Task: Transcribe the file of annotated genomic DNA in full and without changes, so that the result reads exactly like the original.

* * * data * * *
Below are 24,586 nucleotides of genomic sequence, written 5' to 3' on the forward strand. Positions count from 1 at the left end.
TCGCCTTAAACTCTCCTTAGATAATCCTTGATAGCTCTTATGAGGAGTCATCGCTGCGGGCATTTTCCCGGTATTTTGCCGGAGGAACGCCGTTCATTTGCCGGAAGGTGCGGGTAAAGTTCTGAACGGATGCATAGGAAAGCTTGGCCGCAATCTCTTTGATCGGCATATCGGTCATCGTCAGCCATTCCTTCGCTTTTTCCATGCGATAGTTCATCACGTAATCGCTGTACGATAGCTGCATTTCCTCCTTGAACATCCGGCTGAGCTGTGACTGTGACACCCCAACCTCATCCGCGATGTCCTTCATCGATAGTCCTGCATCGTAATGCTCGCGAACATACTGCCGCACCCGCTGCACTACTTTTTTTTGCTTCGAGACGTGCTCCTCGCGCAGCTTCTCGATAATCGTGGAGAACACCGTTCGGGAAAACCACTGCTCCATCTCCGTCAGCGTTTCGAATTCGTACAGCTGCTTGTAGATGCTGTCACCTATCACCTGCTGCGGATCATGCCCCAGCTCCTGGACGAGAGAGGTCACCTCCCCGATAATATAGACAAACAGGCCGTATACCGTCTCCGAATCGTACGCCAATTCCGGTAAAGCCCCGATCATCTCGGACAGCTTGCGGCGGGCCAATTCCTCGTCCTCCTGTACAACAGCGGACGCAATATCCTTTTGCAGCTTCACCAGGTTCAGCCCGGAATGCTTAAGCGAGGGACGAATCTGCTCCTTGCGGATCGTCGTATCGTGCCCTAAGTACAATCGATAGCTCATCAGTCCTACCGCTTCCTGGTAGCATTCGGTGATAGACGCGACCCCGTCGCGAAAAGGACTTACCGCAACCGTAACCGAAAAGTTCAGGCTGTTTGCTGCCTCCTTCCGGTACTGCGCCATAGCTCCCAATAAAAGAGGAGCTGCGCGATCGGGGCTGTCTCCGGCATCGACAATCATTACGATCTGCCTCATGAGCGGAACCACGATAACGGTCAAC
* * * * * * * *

Below are 24,586 nucleotides of genomic sequence, written 5' to 3' on the forward strand. Positions count from 1 at the left end.
TCGCCTTAAACTCTCCTTAGATAATCCTTGATAGCTCTTATGAGGAGTCATCGCTGCGGGCATTTTCCCGGTATTTTGCCGGAGGAACGCCGTTCATTTGCCGGAAGGTGCGGGTAAAGTTCTGAACGGATGCATAGGAAAGCTTGGCCGCAATCTCTTTGATCGGCATATCGGTCATCGTCAGCCATTCCTTCGCTTTTTCCATGCGATAGTTCATCACGTAATCGCTGTACGATAGCTGCATTTCCTCCTTGAACATCCGGCTGAGCTGTGACTGTGACACCCCAACCTCATCCGCGATGTCCTTCATCGATAGTCCTGCATCGTAATGCTCGCGAACATACTGCCGCACCCGCTGCACTACTTTTTTTTGCTTCGAGACGTGCTCCTCGCGCAGCTTCTCGATAATCGTGGAGAACACCGTTCGGGAAAACCACTGCTCCATCTCCGTCAGCGTTTCGAATTCGTACAGCTGCTTGTAGATGCTGTCACCTATCACCTGCTGCGGATCATGCCCCAGCTCCTGGACGAGAGAGGTCACCTCCCCGATAATATAGACAAACAGGCCGTATACCGTCTCCGAATCGTACGCCAATTCCGGTAAAGCCCCGATCATCTCGGACAGCTTGCGGCGGGCCAATTCCTCGTCCTCCTGTACAACAGCGGACGCAATATCCTTTTGCAGCTTCACCAGGTTCAGCCCGGAATGCTTAAGCGAGGGACGAATCTGCTCCTTGCGGATCGTCGTATCGTGCCCTAAGTACAATCGATAGCTCATCAGTCCTACCGCTTCCTGGTAGCATTCGGTGATAGACGCGACCCCGTCGCGAAAAGGACTTACCGCAACCGTAACCGAAAAGTTCAGGCTGTTTGCTGCCTCCTTCCGGTACTGCGCCATAGCTCCCAATAAAAGAGGAGCTGCGCGATCGGGGCTGTCTCCGGCATCGACAATCATTACGATCTGCCTCATGAGCGGAACCACGATAACGGTCAAC